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State Senate takes aim at food stamp policy; Baldwin tackles veteran-care ID; Maya Angelou honor draws fire; five more Wisconsin state news stories

MADISON – Wisconsin food stamp recipients would have to use their benefits or lose them, under a bill endorsed by a state Senate panel.

The Republican measure was endorsed on a 3-2 party-line vote Wednesday. The state Health Services agency would nullify Food-Share cards that have not been used for six months or longer, while giving recipients a chance to re-apply.

Any cards not used after one-year would be revoked.

The bill is among several aimed at fighting fraud in Milwaukee County's Food-Share program -- four years after reports that people were buying-and-selling food stamp cards on Facebook, while 2,000 recipients claimed to have lost their cards at least six times in the course of one year.

Baldwin bill would change how VA identifies veterans

MADISON – U.S. Sen. Tammy Baldwin says she's writing a bill to make the Veterans Affairs Department stop using Social Security numbers to identify vets.

The Wisconsin Democrat took action after Terry Everson opened an e-mail from a V-A address last April and found an attachment with personal information of hundreds of state veterans. W-I-S-C T-V in Madison says the e-mail was sent by a former state veterans' affairs employee who now works for the national department. The e-mail was not encrypted, and state official say they're still trying to figure out how Everson received it.

Wisconsin congressman opposes honor for Maya Angelou

WASHINGTON, D.C. – Wisconsin Republican Glenn Grothman is among a handful of U.S. House members who oppose the naming of a post office in honor of Maya Angelou.

The House voted 371-9 this week to name a postal facility in Winston-Salem, N.C., in honor of the late poet and civil rights supporter.

Grothman, a Republican from Campbellsport, told his colleagues to check out conservative publications noting what he called Angelou's "embrace of radical leftist politics in the 1960s, including sympathies for Fidel Castro and interactions with Malcolm X."

Bloodstream infection linked to 18 deaths

MADISON – State health officials are investigating an outbreak of a blood-stream infection that's linked to the deaths of 18 people.

A bacteria called "Elizabeth-kingia" has been found in 44 patients in the southern and southeast Wisconsin -- most over age 65, and all with serious underlying health issues.

State health officer Karen McKeown says all of those died tested positive -- but officials are still trying to determine if the deaths were caused by the Elizabeth-kingia, other existing health conditions, or both. The first cases were discovered in late December -- and the symptoms include fever, chills, short breath, and the cellulitis bacteria.

Report: Private sector hiring on uptick

MADISON – Wisconsin created 30,235 new private sector jobs during the year ending last September. That's 10 percent more than the previous year-to-year comparison from last June.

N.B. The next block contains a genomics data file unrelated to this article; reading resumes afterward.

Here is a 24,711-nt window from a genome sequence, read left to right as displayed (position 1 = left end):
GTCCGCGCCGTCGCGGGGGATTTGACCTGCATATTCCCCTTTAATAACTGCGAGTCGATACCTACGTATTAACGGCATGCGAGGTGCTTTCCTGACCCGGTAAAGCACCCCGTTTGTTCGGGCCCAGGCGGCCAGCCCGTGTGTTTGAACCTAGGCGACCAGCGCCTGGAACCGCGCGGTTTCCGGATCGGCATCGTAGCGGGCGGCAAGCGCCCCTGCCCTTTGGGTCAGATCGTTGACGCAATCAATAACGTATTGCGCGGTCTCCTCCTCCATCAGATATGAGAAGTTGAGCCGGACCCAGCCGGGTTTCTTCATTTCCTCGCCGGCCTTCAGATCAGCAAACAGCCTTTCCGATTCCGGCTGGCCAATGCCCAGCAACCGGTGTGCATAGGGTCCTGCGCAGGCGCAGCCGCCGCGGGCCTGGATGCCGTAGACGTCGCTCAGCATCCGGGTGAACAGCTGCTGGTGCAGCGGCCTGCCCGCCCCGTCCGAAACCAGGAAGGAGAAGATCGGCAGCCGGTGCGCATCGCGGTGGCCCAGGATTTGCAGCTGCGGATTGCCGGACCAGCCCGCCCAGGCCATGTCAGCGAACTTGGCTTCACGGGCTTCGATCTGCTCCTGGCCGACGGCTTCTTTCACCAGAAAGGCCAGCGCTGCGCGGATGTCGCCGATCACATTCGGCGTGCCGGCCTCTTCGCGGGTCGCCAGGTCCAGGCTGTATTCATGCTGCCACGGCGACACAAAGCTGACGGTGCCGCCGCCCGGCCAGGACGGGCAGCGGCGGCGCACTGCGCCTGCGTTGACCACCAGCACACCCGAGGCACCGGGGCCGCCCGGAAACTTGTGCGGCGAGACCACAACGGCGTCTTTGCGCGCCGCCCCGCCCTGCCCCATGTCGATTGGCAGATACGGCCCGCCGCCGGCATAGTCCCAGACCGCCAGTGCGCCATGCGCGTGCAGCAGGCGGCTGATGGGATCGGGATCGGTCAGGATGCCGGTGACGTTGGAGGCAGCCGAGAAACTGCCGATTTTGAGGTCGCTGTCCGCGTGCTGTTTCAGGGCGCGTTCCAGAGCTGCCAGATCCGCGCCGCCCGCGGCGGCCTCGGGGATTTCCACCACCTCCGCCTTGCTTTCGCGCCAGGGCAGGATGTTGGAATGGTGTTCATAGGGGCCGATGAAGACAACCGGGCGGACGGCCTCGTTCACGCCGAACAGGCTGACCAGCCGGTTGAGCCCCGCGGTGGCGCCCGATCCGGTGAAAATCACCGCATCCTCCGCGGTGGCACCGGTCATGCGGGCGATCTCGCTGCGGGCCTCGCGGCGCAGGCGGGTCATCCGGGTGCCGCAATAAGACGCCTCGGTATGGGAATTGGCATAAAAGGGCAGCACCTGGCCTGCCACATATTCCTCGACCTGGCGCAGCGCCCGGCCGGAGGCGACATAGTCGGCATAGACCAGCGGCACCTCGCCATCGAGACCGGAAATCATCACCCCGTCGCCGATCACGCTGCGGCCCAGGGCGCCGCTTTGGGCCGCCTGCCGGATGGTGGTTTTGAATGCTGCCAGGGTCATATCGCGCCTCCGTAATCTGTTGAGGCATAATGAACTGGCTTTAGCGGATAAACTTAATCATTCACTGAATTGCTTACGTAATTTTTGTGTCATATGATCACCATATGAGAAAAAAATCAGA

State officials released the data Thursday -- and even with the report's time lag, it's still the most reliable indication of Wisconsin job growth as 96-percent of the state's employers had enough time to provide data. Remaining unclear for now is how Wisconsin's job growth compares to other states -- a politically sensitive comparison to be learned next week when the U.S Labor Department releases its quarterly job census.

Wisconsin's Ribble backs Rubio

WASHINGTON, D.C. – Outgoing House Republican Reid Ribble is backing Marco Rubio for president. Ribble, who represents northeast Wisconsin, announced the endorsement Wednesday on a pair of state radio talk shows.

He says a nominee with experience in setting foreign policy would give the GOP the best chance of capturing the White House in November -- and Ribble believes Rubio, a U.S. senator from Florida, would be the best choice in a matchup with Democrat and former Secretary of State Hillary Clinton.

Ribble, who's stepping down this year, joins Wausau Republican Sean Duffy as the only Wisconsin House members to endorse Rubio.

President to reward Milwaukee with visit

MILWAUKEE – President Barack Obama visits Milwaukee Thursday afternoon as a reward to the city for winning a contest to sign up residents for the Affordable Care Act.

Milwaukee beat out 19 other major U.S. cities in helping register the highest percentage of eligible enrollees for health coverage in the federal exchanges. The White House says three-fourths of the 51,000 eligible residents obtained Obamacare coverage for this year -- and when returning clients are added in, 89,000 Milwaukee area people are in one of the plans offered through the federal purchasing exchange.

Obama is scheduled to speak at 2 p.m. at the United Community Center, his 17th visit to Wisconsin since becoming the president in 2009.

State FFA creates memorial to honor one of its own

MADISON – Wisconsin's agricultural education group is starting a memorial fund to honor a previous state officer who died in a skiing accident.

The state FFA Foundation says the fund honors 24-year-old Brittany Rieth of Madison -- and donations will help support community service projects by local FFA chapters.

Rieth died Feb. 6 after she struck a tree while skiing down a difficult hill at Cascade Mountain near Portage. She was the state FFA's sentinel in the 2012-13 school year, helping numerous agricultural educators and F-F-A members in a variety of ways.

(Thanks Mike Warren, WDLB-WOSQ, Marshfield)

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